Catching up with Kristi

Kristi Pankratz

Krisit Pankratz

Safe Streets





Anybody ever try to dress their pet up for Halloween? Years ago, I found the cutest Tigger costume. At the time, there really weren’t a lot of costumes that came in the XL variety. And, probably for good reason. Have you ever tried to wrestle a 100-pound dog into a Winnie-the-Pooh costume? Don’t recommend it. But, on the plus side, doesn’t she look adorable? And so happy?

Oct 1 2017                 Oct 1 2017                 


I’m really not sure what became of that Tigger costume. I have a feeling it was probably gutted like the stuffed animal carcasses currently in my living room. But, for that half hour, she was absolutely adorable.

Good times. Good times.

Halloween can bring out the kid in all of us, right? Anybody else buy candy for trick-or-treaters and then not turn your light on so you have to eat the candy yourself? Oh, um….was that not just in my head? I would never do that. J And, “The Great Pumpkin Charlie Brown.” Halloween would not be complete without it.

Whether you’ve got little ones who will be trick-or-treating, or whether you’ll will be celebrating with friends or staying at home, I encourage you to take a few extra steps for safety this season. With more people out and about, there is more opportunities for crime to occur.

The first and main thing is that if something seems wrong, trust your instincts and report it to the appropriate authorities. The phrase we hear a lot of right now is “If you see something, say something.” And encourage you to follow that.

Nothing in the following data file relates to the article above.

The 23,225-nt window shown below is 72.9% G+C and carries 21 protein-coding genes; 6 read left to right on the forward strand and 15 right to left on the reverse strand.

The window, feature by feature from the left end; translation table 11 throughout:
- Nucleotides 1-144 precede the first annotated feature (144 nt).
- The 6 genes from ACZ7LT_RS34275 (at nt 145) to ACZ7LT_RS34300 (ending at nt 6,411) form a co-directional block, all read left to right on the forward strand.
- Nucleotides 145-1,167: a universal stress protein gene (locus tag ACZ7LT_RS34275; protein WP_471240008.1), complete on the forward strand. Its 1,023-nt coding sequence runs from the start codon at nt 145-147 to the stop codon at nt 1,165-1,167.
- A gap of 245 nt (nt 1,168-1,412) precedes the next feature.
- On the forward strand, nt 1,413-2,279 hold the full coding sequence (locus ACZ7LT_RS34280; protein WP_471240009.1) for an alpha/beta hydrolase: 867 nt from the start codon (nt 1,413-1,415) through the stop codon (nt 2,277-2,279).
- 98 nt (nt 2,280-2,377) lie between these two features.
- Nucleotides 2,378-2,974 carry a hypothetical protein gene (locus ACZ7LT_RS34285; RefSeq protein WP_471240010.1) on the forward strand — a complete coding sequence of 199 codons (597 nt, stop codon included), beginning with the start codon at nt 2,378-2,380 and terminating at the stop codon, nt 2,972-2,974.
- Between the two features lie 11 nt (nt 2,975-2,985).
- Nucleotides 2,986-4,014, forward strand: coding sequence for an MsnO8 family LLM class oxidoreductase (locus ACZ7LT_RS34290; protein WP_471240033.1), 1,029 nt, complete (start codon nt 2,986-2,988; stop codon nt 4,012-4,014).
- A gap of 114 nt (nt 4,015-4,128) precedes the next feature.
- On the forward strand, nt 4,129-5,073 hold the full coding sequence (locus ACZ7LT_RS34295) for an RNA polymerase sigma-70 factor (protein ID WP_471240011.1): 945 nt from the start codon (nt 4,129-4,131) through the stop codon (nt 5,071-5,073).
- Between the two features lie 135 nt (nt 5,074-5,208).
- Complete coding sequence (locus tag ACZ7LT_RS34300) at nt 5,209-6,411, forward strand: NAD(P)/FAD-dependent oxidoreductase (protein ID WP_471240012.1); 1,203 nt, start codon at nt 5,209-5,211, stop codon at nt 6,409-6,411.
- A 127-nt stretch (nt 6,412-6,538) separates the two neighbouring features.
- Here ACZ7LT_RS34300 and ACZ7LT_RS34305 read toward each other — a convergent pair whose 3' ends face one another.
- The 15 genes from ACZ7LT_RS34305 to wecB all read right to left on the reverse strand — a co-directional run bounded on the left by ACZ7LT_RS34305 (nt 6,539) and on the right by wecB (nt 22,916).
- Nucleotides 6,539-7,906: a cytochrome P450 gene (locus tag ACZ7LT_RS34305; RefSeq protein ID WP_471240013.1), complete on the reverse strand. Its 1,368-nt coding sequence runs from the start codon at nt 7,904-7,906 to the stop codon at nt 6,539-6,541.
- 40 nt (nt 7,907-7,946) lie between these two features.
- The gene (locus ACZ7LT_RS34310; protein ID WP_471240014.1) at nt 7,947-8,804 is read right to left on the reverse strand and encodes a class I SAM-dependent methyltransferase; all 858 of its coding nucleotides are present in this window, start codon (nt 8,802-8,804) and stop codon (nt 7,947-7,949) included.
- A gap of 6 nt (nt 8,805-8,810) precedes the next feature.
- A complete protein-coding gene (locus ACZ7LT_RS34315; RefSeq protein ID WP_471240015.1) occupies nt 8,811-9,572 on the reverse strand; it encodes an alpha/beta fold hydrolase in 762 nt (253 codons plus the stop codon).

Here are a few other tips for you this Halloween season:


  • For younger children, make sure an adult accompanies them. For older children, set a route they are to take and a time they are to be home.
  • Don’t cut through back alleys and fields and stay in well-lit areas.
  • Stop only at familiar houses in your own neighborhood.
  • Don’t eat any treats until adults examine them.
  • Never go into the home of a stranger or get into their car.
  • Make sure your child carries a flashlight, glow stick or has reflective tape on their costume to
    make them more visible to cars.
  • Explain to children the difference between tricks and vandalism.
  • Be careful when crossing streets and walk on sidewalks, not in the street.
  • Walk on the left side of the road, facing traffic if there are no sidewalks.
  • Walk, do not run, from house to house.



  • If you set jack-o-lanterns on your porch with candles in them, make sure that they are far enough out of the way so that kids’ costumes won't accidentally be set on fire.
  • Kids always want to help with the pumpkin carving. Small children shouldn't be allowed to use a sharp knife to cut the top or the face.
  • Remove items from the porch and front yard that children could trip over, such as garden hoses, toys, bikes and lawn decorations.
  • Sweep wet leaves from sidewalks and steps.
  • Restrain pets so they do not inadvertently jump on or bite trick-or-treaters.



  • Watch for children darting out from between parked cars.
  • Watch for children walking on roadways, medians and curbs.
  • Enter and exit driveways and alleys carefully.
  • Watch for children in dark clothing.

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Have a great holiday!




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